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Australian study reveals truth behind Indigenous female deaths in custody

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A University of Queensland study found many Indigenous women who died in custody had not been sentenced by a court, but were on remand or in protective custody.

Professor Tamara Walsh from UQ Law School and a team of law students conducted the four-year study on Australian deaths in custody, which involved analyzing 736 coroners' inquest reports dated between 1991 and 2020—the most comprehensive study of its kind.

They found that 16 of the 34 women who died in custody were Aboriginal or Torres Strait Islander, and many of these deaths were preventable.

"These findings shed more light on the systemic racism embedded in the Australian criminal law system," Professor Walsh said.

"Most women in our study shared a range of individual risk factors, such as , child protection interventions, and physical and , and many experienced systemic racism from corrective services officers, , and the assigned to treat them."

Professor Walsh said only 2 of the 16 Indigenous women who died in custody had been sentenced by a court.

"The vast majority of Indigenous women in our study were in custody on remand or in 'protective custody' because of public intoxication laws," she said.

"In cases where Indigenous women were detained for intoxication, the coroners questioned why police didn't make more effort to take them to a hospital or contact family members to collect them."

Professor Walsh said it was concerning that many Indigenous deaths in custody were preventable.

"Some coroners commented that the women were being accommodated but not cared for while in custody," Professor Walsh said.

"Other coroners found that police sought for the women in their custody but were turned away by , who assumed the women were drunk or had behavioral issues, and this resulted in missed opportunities to provide life-saving treatment."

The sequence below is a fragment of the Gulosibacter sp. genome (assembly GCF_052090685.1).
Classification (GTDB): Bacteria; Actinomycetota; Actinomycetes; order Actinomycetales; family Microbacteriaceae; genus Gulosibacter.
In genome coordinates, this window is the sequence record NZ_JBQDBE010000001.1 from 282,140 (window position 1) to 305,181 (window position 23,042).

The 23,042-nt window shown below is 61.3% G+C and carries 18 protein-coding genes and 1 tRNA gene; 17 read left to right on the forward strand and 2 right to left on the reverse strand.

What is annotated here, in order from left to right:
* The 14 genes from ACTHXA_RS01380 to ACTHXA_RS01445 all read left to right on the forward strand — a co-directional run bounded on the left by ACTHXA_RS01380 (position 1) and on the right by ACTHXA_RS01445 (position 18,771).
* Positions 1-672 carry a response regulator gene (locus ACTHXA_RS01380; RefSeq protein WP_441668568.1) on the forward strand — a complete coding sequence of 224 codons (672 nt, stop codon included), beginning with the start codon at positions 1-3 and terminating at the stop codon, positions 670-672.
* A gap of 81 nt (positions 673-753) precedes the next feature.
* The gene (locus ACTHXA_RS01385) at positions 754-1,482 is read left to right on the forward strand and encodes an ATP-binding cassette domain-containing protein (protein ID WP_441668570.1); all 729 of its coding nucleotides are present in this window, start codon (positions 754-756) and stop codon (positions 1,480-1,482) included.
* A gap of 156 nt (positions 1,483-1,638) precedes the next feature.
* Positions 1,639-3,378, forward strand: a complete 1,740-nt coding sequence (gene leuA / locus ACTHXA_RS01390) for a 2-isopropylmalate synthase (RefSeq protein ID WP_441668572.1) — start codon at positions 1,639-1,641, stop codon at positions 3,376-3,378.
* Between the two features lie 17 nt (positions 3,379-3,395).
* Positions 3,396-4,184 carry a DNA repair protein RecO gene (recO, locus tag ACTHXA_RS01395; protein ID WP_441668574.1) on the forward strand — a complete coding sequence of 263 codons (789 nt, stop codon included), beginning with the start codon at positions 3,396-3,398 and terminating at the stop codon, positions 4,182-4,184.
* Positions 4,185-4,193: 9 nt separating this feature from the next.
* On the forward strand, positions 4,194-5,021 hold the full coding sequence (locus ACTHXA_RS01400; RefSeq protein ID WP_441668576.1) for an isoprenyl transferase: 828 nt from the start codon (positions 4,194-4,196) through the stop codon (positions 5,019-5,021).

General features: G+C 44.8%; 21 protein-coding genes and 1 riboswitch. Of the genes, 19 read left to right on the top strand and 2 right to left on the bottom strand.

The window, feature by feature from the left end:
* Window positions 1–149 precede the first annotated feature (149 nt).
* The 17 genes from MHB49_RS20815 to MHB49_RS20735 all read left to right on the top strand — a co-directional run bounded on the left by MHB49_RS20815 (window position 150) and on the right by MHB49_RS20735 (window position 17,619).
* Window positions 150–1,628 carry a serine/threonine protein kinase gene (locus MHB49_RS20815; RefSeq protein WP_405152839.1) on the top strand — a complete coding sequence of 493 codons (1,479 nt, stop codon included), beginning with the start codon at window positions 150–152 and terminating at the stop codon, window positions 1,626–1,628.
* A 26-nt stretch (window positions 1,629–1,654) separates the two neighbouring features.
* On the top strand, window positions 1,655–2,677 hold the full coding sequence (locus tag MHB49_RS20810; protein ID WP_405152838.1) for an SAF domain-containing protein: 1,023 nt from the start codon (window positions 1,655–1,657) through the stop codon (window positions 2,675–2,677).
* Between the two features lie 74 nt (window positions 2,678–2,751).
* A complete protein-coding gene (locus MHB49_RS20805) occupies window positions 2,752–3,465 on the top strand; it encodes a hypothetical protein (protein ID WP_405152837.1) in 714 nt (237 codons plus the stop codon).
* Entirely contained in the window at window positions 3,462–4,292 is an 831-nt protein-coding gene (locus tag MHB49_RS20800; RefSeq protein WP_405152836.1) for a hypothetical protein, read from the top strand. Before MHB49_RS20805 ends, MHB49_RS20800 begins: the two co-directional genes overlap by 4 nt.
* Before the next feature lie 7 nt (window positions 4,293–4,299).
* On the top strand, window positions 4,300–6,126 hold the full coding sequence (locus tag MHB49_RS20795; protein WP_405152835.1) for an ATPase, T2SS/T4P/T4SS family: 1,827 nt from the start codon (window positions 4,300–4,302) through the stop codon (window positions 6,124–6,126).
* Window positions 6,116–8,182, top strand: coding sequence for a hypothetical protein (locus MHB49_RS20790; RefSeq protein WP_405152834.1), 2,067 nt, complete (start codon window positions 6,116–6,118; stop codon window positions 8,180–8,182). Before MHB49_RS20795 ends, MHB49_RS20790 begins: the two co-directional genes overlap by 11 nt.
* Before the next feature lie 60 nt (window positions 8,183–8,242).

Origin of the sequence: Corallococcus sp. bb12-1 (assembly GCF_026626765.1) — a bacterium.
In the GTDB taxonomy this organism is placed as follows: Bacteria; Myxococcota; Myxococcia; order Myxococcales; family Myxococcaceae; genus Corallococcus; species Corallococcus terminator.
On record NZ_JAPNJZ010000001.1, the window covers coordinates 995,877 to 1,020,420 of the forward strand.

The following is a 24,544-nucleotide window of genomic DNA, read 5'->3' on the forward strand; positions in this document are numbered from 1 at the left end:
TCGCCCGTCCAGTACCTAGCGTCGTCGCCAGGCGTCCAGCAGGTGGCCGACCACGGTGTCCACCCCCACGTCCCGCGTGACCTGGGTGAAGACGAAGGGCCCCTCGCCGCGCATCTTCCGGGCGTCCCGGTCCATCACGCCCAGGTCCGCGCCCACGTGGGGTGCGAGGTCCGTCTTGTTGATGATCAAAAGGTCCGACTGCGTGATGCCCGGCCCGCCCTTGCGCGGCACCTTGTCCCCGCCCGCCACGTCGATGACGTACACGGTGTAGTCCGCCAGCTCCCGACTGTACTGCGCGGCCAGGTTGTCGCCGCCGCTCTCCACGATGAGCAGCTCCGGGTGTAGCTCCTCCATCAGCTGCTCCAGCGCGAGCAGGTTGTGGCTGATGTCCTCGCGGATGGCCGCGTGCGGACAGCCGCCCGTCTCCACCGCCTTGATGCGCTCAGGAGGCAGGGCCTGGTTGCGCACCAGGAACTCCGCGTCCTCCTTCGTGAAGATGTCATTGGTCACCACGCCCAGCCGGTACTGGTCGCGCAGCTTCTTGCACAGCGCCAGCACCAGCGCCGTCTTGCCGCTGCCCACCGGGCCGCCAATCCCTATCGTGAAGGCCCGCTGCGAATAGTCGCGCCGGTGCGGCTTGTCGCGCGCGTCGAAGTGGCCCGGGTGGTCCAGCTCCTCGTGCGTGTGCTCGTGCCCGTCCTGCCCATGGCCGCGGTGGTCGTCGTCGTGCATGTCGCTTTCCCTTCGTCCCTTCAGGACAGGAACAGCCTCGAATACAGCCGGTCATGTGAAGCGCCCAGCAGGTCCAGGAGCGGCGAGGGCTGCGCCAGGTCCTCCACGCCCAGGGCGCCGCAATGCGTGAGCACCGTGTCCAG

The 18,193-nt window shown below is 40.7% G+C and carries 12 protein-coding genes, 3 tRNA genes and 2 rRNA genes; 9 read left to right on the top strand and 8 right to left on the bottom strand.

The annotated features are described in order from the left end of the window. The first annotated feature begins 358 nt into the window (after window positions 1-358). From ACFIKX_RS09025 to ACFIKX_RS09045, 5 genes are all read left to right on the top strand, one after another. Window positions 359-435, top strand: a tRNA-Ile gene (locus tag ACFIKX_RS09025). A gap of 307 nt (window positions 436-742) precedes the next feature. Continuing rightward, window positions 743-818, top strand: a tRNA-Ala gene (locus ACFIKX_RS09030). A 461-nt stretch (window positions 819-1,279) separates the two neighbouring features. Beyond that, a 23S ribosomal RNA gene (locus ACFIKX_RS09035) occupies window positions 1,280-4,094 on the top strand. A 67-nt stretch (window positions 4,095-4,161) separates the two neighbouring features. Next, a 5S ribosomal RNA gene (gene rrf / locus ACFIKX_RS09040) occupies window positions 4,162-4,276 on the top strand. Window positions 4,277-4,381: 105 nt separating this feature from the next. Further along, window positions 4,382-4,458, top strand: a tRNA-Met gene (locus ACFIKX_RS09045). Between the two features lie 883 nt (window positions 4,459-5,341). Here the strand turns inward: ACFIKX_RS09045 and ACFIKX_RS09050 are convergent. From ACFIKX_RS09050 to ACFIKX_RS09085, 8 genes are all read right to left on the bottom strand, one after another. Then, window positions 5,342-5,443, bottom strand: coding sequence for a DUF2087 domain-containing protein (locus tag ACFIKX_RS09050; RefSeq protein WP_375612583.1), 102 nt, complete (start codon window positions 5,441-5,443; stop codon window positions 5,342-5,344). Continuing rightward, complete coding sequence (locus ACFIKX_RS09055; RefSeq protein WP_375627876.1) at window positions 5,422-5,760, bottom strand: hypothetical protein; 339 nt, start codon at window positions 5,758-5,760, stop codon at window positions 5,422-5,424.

In 2 cases, Indigenous women died of untreated infections from domestic violence-related injuries, while 3 others died from respiratory failure after being left unmonitored in a cell while intoxicated.

Professor Walsh said some coroners' findings supported calls by Indigenous activists and scholars to find alternatives to women's detention and the decriminalization of "racialized" offenses such as public drunkenness.

"What I conclude from this study is that imprisonment is an inappropriate and damaging response for women," she said.

"Separating women from their children and criminalizing them in the context of family violence and drug use causes further harm to the women, their families and ultimately the community.

"My hope is that supportive, holistic, welfare-based responses will become routine."

The study is published in The Howard Journal of Crime and Justice.

The research is an extension of the Deaths in Custody Project, an initiative spearheaded by Professor Walsh and supported by UQ law students.

More information: Tamara Walsh, Women who die in custody: What Australian coroners' reports tell us, The Howard Journal of Crime and Justice (2022). DOI: 10.1111/hojo.12495

Citation: Australian study reveals truth behind Indigenous female deaths in custody (2023, February 8) retrieved 27 May 2024 from
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